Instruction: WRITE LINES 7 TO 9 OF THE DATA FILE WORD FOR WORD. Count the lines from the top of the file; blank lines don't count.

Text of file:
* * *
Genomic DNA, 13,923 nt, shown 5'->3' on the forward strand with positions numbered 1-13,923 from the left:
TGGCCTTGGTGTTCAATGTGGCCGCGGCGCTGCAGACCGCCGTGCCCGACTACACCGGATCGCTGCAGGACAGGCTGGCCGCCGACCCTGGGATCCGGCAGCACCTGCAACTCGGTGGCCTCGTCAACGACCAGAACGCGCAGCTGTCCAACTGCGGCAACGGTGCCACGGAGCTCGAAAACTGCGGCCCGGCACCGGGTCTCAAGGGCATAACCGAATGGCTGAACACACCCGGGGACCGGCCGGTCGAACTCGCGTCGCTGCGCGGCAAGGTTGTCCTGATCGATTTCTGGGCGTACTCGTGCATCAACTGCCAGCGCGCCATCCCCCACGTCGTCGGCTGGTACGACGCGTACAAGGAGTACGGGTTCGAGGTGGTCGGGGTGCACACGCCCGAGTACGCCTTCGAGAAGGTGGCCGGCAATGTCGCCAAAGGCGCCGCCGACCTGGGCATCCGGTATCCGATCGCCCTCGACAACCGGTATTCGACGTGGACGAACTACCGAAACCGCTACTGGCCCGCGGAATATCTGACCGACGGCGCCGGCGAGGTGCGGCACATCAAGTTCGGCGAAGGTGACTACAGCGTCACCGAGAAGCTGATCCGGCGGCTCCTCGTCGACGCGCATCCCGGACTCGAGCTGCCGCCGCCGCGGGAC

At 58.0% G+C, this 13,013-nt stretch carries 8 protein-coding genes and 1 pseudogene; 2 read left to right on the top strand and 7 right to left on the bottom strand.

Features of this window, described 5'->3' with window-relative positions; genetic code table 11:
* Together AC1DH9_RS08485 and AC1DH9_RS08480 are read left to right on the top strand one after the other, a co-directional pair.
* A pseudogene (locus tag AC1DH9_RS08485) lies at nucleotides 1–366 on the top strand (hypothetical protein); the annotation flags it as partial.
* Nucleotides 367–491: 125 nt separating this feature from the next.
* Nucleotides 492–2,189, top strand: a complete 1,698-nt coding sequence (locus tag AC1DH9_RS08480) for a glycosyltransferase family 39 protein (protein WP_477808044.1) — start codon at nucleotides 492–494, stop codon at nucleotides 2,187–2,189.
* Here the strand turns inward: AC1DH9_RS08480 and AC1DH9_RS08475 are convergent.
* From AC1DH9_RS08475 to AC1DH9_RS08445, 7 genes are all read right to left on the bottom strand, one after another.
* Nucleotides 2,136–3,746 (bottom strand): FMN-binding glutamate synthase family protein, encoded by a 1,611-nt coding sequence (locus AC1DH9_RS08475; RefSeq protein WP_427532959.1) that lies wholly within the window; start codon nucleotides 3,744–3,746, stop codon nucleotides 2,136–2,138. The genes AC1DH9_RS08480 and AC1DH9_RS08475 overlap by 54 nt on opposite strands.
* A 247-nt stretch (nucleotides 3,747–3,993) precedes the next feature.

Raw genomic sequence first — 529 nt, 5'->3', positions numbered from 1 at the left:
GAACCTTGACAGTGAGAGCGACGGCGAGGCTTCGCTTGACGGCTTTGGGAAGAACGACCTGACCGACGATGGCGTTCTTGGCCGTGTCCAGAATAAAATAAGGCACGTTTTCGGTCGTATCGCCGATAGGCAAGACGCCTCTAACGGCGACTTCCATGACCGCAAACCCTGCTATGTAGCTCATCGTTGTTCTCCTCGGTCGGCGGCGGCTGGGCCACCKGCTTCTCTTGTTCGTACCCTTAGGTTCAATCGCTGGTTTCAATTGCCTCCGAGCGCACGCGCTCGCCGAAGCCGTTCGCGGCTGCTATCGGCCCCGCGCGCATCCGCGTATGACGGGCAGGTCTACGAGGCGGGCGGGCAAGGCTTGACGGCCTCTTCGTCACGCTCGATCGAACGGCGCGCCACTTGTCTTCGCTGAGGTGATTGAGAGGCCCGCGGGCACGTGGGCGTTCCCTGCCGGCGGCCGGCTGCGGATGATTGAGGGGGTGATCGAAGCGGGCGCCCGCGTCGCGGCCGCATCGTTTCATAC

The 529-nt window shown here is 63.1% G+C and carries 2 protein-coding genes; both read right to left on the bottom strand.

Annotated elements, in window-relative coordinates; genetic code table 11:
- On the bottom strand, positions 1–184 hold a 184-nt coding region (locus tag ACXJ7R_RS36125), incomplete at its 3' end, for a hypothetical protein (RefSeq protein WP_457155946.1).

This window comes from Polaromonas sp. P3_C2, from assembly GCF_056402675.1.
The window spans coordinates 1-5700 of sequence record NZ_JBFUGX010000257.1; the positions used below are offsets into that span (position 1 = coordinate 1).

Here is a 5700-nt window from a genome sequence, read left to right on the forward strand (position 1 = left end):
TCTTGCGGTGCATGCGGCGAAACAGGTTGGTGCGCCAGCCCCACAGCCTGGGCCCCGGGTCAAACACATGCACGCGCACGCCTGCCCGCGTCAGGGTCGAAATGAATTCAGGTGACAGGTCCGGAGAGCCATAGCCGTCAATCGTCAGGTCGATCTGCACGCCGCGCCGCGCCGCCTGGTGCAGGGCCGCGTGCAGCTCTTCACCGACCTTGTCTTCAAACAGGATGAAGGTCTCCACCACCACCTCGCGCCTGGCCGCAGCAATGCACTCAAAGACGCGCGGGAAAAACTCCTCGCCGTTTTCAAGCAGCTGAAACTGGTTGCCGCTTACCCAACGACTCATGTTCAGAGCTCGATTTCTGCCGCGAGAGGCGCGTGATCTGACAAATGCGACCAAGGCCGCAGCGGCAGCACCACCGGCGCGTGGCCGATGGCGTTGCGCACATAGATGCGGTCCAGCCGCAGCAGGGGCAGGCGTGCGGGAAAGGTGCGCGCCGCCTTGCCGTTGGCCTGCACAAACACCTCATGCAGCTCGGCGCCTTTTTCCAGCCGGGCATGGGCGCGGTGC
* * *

* Nucleotides 367–491: 125 nt separating this feature from the next.
* Nucleotides 492–2,189, top strand: a complete 1,698-nt coding sequence (locus tag AC1DH9_RS08480) for a glycosyltransferase family 39 protein (protein WP_477808044.1) — start codon at nucleotides 492–494, stop codon at nucleotides 2,187–2,189.
* Here the strand turns inward: AC1DH9_RS08480 and AC1DH9_RS08475 are convergent.